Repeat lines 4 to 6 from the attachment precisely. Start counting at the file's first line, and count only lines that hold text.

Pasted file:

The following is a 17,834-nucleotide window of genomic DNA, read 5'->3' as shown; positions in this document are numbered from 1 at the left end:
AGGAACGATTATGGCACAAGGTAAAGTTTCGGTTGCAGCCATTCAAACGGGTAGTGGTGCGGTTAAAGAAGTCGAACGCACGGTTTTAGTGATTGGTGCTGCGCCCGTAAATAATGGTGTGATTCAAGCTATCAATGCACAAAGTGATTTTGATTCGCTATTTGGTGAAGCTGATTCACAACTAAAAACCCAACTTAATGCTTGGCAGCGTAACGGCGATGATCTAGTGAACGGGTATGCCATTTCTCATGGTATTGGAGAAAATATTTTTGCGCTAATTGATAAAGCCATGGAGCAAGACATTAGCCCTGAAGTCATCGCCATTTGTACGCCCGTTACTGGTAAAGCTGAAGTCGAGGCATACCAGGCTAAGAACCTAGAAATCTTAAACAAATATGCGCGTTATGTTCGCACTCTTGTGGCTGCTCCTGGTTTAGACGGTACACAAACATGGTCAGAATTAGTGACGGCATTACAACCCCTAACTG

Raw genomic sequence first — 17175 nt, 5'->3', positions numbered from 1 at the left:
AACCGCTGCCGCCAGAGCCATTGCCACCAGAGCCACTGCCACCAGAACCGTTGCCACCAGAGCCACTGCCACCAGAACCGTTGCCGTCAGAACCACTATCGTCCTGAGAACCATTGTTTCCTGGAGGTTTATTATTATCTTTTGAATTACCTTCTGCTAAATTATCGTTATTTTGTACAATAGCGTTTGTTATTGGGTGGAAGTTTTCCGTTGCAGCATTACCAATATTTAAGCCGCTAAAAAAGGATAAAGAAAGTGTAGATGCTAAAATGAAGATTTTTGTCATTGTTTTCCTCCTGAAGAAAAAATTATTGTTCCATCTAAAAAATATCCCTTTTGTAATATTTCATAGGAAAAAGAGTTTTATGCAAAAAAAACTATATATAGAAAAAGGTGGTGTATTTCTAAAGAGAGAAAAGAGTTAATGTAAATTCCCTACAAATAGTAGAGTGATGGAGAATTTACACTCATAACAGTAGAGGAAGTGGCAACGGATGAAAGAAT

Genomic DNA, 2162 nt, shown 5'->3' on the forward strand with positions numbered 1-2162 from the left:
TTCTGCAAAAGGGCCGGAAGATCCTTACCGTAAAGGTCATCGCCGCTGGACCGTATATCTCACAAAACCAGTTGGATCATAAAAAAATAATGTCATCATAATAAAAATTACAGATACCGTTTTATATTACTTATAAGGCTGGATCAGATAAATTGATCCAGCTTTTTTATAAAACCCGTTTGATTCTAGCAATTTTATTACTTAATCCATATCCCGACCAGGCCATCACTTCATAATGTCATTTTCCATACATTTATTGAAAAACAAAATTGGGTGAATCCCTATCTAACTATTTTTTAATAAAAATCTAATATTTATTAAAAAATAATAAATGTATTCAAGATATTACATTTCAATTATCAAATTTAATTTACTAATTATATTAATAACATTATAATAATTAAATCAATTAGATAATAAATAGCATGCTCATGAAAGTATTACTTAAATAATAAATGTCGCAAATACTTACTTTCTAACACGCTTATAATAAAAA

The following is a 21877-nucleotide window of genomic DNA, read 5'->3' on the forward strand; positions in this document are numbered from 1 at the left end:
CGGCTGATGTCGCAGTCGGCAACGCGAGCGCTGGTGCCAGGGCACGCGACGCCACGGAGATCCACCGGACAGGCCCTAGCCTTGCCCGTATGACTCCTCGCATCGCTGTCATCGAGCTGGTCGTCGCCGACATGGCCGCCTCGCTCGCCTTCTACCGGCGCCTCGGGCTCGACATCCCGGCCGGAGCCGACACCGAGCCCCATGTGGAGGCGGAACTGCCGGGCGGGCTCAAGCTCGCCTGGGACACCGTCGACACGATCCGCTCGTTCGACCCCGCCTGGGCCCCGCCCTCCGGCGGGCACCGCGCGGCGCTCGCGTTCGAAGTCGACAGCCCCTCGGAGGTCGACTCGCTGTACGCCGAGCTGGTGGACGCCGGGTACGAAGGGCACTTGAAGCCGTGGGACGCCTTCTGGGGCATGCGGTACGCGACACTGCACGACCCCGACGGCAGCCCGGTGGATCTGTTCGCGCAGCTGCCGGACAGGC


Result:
AACCGCTGCCGCCAGAGCCATTGCCACCAGAGCCACTGCCACCAGAACCGTTGCCACCAGAGCCACTGCCACCAGAACCGTTGCCGTCAGAACCACTATCGTCCTGAGAACCATTGTTTCCTGGAGGTTTATTATTATCTTTTGAATTACCTTCTGCTAAATTATCGTTATTTTGTACAATAGCGTTTGTTATTGGGTGGAAGTTTTCCGTTGCAGCATTACCAATATTTAAGCCGCTAAAAAAGGATAAAGAAAGTGTAGATGCTAAAATGAAGATTTTTGTCATTGTTTTCCTCCTGAAGAAAAAATTATTGTTCCATCTAAAAAATATCCCTTTTGTAATATTTCATAGGAAAAAGAGTTTTATGCAAAAAAAACTATATATAGAAAAAGGTGGTGTATTTCTAAAGAGAGAAAAGAGTTAATGTAAATTCCCTACAAATAGTAGAGTGATGGAGAATTTACACTCATAACAGTAGAGGAAGTGGCAACGGATGAAAGAAT

Genomic DNA, 2162 nt, shown 5'->3' on the forward strand with positions numbered 1-2162 from the left:
TTCTGCAAAAGGGCCGGAAGATCCTTACCGTAAAGGTCATCGCCGCTGGACCGTATATCTCACAAAACCAGTTGGATCATAAAAAAATAATGTCATCATAATAAAAATTACAGATACCGTTTTATATTACTTATAAGGCTGGATCAGATAAATTGATCCAGCTTTTTTATAAAACCCGTTTGATTCTAGCAATTTTATTACTTAATCCATATCCCGACCAGGCCATCACTTCATAATGTCATTTTCCATACATTTATTGAAAAACAAAATTGGGTGAATCCCTATCTAACTATTTTTTAATAAAAATCTAATATTTATTAAAAAATAATAAATGTATTCAAGATATTACATTTCAATTATCAAATTTAATTTACTAATTATATTAATAACATTATAATAATTAAATCAATTAGATAATAAATAGCATGCTCATGAAAGTATTACTTAAATAATAAATGTCGCAAATACTTACTTTCTAACACGCTTATAATAAAAA